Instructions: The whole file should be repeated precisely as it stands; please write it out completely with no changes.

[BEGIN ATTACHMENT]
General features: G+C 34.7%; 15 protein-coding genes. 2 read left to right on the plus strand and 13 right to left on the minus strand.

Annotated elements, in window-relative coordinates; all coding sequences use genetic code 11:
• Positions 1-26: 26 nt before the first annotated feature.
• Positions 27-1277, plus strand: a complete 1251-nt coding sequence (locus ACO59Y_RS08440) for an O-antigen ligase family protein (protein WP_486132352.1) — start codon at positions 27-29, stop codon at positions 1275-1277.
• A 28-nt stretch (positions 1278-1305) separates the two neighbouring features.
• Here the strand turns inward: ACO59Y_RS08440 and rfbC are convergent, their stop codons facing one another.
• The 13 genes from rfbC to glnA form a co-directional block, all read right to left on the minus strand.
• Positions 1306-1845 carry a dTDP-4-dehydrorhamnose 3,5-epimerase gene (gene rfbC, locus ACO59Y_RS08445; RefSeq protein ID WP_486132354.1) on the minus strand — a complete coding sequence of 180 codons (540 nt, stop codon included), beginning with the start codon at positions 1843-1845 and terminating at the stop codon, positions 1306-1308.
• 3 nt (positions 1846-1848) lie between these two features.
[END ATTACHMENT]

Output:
General features: G+C 34.7%; 15 protein-coding genes. 2 read left to right on the plus strand and 13 right to left on the minus strand.

Annotated elements, in window-relative coordinates; all coding sequences use genetic code 11:
• Positions 1-26: 26 nt before the first annotated feature.
• Positions 27-1277, plus strand: a complete 1251-nt coding sequence (locus ACO59Y_RS08440) for an O-antigen ligase family protein (protein WP_486132352.1) — start codon at positions 27-29, stop codon at positions 1275-1277.
• A 28-nt stretch (positions 1278-1305) separates the two neighbouring features.
• Here the strand turns inward: ACO59Y_RS08440 and rfbC are convergent, their stop codons facing one another.
• The 13 genes from rfbC to glnA form a co-directional block, all read right to left on the minus strand.
• Positions 1306-1845 carry a dTDP-4-dehydrorhamnose 3,5-epimerase gene (gene rfbC, locus ACO59Y_RS08445; RefSeq protein ID WP_486132354.1) on the minus strand — a complete coding sequence of 180 codons (540 nt, stop codon included), beginning with the start codon at positions 1843-1845 and terminating at the stop codon, positions 1306-1308.
• 3 nt (positions 1846-1848) lie between these two features.